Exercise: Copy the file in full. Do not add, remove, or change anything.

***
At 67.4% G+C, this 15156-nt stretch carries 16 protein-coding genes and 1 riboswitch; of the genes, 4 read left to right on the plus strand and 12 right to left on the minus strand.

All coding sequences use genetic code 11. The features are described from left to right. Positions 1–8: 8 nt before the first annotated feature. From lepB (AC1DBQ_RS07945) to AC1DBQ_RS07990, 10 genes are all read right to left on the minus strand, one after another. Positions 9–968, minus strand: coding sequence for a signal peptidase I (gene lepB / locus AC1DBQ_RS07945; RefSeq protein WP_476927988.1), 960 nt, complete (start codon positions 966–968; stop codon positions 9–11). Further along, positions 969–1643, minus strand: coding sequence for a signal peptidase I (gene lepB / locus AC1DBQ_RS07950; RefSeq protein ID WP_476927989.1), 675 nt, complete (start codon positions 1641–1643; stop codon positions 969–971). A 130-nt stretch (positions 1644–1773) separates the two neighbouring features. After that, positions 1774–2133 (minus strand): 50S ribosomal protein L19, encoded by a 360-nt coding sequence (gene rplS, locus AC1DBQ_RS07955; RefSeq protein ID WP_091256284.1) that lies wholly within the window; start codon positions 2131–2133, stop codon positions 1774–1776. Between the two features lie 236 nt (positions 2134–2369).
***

At 67.4% G+C, this 15156-nt stretch carries 16 protein-coding genes and 1 riboswitch; of the genes, 4 read left to right on the plus strand and 12 right to left on the minus strand.

All coding sequences use genetic code 11. The features are described from left to right. Positions 1–8: 8 nt before the first annotated feature. From lepB (AC1DBQ_RS07945) to AC1DBQ_RS07990, 10 genes are all read right to left on the minus strand, one after another. Positions 9–968, minus strand: coding sequence for a signal peptidase I (gene lepB / locus AC1DBQ_RS07945; RefSeq protein WP_476927988.1), 960 nt, complete (start codon positions 966–968; stop codon positions 9–11). Further along, positions 969–1643, minus strand: coding sequence for a signal peptidase I (gene lepB / locus AC1DBQ_RS07950; RefSeq protein ID WP_476927989.1), 675 nt, complete (start codon positions 1641–1643; stop codon positions 969–971). A 130-nt stretch (positions 1644–1773) separates the two neighbouring features. After that, positions 1774–2133 (minus strand): 50S ribosomal protein L19, encoded by a 360-nt coding sequence (gene rplS, locus AC1DBQ_RS07955; RefSeq protein ID WP_091256284.1) that lies wholly within the window; start codon positions 2131–2133, stop codon positions 1774–1776. Between the two features lie 236 nt (positions 2134–2369).